Mike Hensen, Senior Program Coordinator at the Center on Globalization, Governance & Competitiveness at Duke University recently sent me a fairly depressing article that examines the Tar Heel State and how its different regions have fared economically over the last few years. The Council on Foreign Affairs published the first Working Paper in its Renewing America series titled After Manufacturing, Lessons for a New Reality from North Carolina.
In the paper, the author Roland Stephen documents the amazing declines in U.S. manufacturing employment, from 1 in 4 U.S. workers in 1979 to 1 in 10 today. Stephen acknowledges the role of outsourcing in this precipitous decline, but also opines that productivity gains played a big role. This “productivity” explanation has recently been called into question.
In the last two decades in North Carolina total employment rose by 23%, even as the state lost half of its manufacturing jobs. To explain this phenomenon, Stephen discusses three regions in North Carolina: Hickory (old style manufacturing areas), Asheville (areas with lots of non-traded service sectors) and Raleigh (areas with internationally traded sectors specializing in technology-intensive goods and highly skilled professional services).
As you might imagine, if you live in Hickory, you are hosed. The region lost tons of furniture and textile manufacturing jobs over the last twenty years. The region has chronic unemployment and slow economic growth. Because you could make a decent living in manufacturing without going to college, education levels are relatively low in Hickory.
Asheville is a mixed bag. It lost a lot of manufacturing jobs, but has replaced a lot of them with service jobs. Asheville has lots of college educated people because many of its service jobs require a college education, but those jobs don’t pay very well.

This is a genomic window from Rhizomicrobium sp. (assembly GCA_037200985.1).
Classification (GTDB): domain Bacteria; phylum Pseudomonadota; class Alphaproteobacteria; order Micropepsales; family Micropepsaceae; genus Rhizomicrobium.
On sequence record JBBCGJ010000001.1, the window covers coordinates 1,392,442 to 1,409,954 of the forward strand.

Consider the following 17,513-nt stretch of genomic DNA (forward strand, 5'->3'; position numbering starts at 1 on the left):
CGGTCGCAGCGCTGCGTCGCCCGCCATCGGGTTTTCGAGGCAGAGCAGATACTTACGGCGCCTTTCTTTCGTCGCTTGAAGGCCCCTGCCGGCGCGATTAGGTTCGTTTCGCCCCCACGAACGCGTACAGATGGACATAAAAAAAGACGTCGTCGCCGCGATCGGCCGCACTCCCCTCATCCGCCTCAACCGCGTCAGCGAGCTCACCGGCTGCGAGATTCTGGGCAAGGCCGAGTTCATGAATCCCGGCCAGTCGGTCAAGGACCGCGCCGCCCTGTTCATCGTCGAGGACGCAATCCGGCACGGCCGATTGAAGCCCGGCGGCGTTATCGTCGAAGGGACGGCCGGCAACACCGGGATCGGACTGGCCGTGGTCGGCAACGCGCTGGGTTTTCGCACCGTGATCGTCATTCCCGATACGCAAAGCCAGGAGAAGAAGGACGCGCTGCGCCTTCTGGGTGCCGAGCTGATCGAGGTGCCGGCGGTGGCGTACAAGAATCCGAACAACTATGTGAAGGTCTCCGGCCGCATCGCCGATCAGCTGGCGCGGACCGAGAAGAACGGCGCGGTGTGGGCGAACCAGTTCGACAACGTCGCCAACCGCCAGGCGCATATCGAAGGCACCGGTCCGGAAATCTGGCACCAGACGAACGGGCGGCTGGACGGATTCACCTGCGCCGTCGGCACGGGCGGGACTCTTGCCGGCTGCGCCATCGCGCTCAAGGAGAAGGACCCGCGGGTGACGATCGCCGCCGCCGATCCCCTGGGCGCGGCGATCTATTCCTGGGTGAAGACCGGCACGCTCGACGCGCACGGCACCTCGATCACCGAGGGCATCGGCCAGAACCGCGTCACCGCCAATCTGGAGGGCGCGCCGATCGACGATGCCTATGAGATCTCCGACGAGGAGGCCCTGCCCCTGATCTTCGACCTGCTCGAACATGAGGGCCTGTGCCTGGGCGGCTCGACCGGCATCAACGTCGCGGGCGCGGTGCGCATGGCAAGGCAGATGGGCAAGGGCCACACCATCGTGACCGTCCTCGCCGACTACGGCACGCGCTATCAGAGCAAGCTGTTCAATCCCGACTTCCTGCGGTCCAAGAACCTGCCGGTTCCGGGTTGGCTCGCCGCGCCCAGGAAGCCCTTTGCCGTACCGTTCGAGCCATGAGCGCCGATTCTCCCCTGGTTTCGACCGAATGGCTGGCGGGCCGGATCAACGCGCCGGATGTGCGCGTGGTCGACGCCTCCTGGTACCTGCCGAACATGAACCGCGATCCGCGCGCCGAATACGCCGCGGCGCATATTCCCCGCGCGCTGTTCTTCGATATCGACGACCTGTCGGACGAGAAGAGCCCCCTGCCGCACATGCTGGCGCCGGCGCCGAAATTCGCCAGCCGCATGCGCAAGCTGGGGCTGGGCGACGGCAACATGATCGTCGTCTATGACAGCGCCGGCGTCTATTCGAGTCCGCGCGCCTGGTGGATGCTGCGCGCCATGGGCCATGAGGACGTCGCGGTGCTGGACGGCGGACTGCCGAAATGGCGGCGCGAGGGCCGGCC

Raleigh is the happening place. Lots of jobs have been created over the last twenty years. Nonfarm payroll grew by almost 70 percent over that period, including rapid growth in high-income business and professional services sectors. Raleigh’s businesses are world beaters: biotechnology, information technology, and software-related businesses. At the same time lots of jobs in health care, leisure and hospitality have been created. Median income in Raleigh is $60,026, more than $15,000 more than the median income in Asheville and Hickory. Raleigh would be like Hickory and Asheville but for its three major research universities: Duke, UNC Chapel Hill, and North Carolina State. Over 47 percent of the population over the age of twenty-five has a bachelor’s degree, a level that is among the highest in the country. Let’s all live in Raleigh!
Stephen seems to have no hope that the “old jobs” will ever return. “The challenge facing each type of region—in North Carolina and the United States—is to determine which new jobs, and of which quality, will offset the losses of old jobs. Each region scrambles to find new jobs as old industries disappear. But while policymakers may dream of an economy populated by bankers and geeks, these sectors will never employ most people.” Lots of people will be working in Asheville, providing all sorts of services including education and health services. Some of these jobs require quite a bit of education, but hardly any of them are very well paid. Then you have the people working at Starbucks who have a Philosophy degree from Cornell, Smith, or other similarly expensive university. I don’t know which is worse, getting a job that requires you to get a college degree and then pays you poorly, or having to take a poorly paid job after you graduate from college and find that there are no jobs, let alone well-paying ones, in the field you studied.
I encourage you to read the entire study. But to a certain extent I don’t agree with the premise. I believe if you and I make a commitment to buying products made by members of our extended American family, we can bring back a lot of the “old jobs” that were offshored over the last twenty years. Buy furniture made in North Carolina rather than furniture made in China. Buy clothing made in North Carolina rather than clothing made in Vietnam. Most of these studies on the loss of manufacturing employment suggest that we all need to focus on education, and I certainly support an effort to promote public-private partnerships in trade and technical training programs. But if the idea is that we will all go to college and everything will be hunky dory, don’t forget Asheville. Going to college for four or five years and emerging $100 grand in debt to find only low paying service jobs at the end of the rainbow is rather disappointing. Do what you can do to support manufacturing in this country. Buying any of the about a hundred products I have featured over the last six months is a good start. Who knows, if enough of us do it we can create a lot of new “old jobs.”